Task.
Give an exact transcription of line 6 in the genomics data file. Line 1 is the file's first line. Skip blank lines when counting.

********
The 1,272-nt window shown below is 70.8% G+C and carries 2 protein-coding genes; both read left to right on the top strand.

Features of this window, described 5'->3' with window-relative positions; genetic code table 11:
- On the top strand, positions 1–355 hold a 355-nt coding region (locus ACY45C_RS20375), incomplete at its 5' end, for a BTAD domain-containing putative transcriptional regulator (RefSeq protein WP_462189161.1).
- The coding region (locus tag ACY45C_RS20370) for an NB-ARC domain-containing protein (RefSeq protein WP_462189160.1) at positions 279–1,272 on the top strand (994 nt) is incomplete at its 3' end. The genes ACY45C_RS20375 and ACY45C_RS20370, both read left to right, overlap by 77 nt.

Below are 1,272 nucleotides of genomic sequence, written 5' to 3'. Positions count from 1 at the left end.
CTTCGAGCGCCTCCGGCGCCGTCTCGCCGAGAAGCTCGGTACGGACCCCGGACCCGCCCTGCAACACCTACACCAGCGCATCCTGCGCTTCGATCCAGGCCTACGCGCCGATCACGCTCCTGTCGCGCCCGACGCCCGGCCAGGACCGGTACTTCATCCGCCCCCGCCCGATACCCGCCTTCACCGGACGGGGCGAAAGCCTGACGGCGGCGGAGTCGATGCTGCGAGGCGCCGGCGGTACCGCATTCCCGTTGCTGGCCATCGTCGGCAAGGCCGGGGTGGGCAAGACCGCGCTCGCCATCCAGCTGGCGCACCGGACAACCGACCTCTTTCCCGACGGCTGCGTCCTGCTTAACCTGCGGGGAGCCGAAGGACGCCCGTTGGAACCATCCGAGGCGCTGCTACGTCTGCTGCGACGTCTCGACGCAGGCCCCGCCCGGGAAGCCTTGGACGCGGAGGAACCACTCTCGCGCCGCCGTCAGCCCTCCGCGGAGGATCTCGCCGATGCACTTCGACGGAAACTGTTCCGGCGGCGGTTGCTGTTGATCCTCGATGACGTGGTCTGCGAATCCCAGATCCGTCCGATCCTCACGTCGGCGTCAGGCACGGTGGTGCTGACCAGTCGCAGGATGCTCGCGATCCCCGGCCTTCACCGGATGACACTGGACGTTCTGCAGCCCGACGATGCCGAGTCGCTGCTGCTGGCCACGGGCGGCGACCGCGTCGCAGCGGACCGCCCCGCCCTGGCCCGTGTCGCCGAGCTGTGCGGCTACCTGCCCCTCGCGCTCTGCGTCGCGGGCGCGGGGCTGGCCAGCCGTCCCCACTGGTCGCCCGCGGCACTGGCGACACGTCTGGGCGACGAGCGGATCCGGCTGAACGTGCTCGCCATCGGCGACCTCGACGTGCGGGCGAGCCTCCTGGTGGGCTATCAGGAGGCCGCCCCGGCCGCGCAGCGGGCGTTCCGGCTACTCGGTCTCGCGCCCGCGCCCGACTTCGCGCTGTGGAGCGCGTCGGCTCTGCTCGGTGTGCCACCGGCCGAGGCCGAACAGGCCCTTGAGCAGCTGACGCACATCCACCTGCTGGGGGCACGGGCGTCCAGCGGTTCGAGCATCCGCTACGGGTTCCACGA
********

CTTCGAGCGCCTCCGGCGCCGTCTCGCCGAGAAGCTCGGTACGGACCCCGGACCCGCCCTGCAACACCTACACCAGCGCATCCTGCGCTTCGATCCAGGCCTACGCGCCGATCACGCTCCTGTCGCGCCCGACGCCCGGCCAGGACCGGTACTTCATCCGCCCCCGCCCGATACCCGCCTTCACCGGACGGGGCGAAAGCCTGACGGCGGCGGAGTCGATGCTGCGAGGCGCCGGCGGTACCGCATTCCCGTTGCTGGCCATCGTCGGCAAGGCCGGGGTGGGCAAGACCGCGCTCGCCATCCAGCTGGCGCACCGGACAACCGACCTCTTTCCCGACGGCTGCGTCCTGCTTAACCTGCGGGGAGCCGAAGGACGCCCGTTGGAACCATCCGAGGCGCTGCTACGTCTGCTGCGACGTCTCGACGCAGGCCCCGCCCGGGAAGCCTTGGACGCGGAGGAACCACTCTCGCGCCGCCGTCAGCCCTCCGCGGAGGATCTCGCCGATGCACTTCGACGGAAACTGTTCCGGCGGCGGTTGCTGTTGATCCTCGATGACGTGGTCTGCGAATCCCAGATCCGTCCGATCCTCACGTCGGCGTCAGGCACGGTGGTGCTGACCAGTCGCAGGATGCTCGCGATCCCCGGCCTTCACCGGATGACACTGGACGTTCTGCAGCCCGACGATGCCGAGTCGCTGCTGCTGGCCACGGGCGGCGACCGCGTCGCAGCGGACCGCCCCGCCCTGGCCCGTGTCGCCGAGCTGTGCGGCTACCTGCCCCTCGCGCTCTGCGTCGCGGGCGCGGGGCTGGCCAGCCGTCCCCACTGGTCGCCCGCGGCACTGGCGACACGTCTGGGCGACGAGCGGATCCGGCTGAACGTGCTCGCCATCGGCGACCTCGACGTGCGGGCGAGCCTCCTGGTGGGCTATCAGGAGGCCGCCCCGGCCGCGCAGCGGGCGTTCCGGCTACTCGGTCTCGCGCCCGCGCCCGACTTCGCGCTGTGGAGCGCGTCGGCTCTGCTCGGTGTGCCACCGGCCGAGGCCGAACAGGCCCTTGAGCAGCTGACGCACATCCACCTGCTGGGGGCACGGGCGTCCAGCGGTTCGAGCATCCGCTACGGGTTCCACGA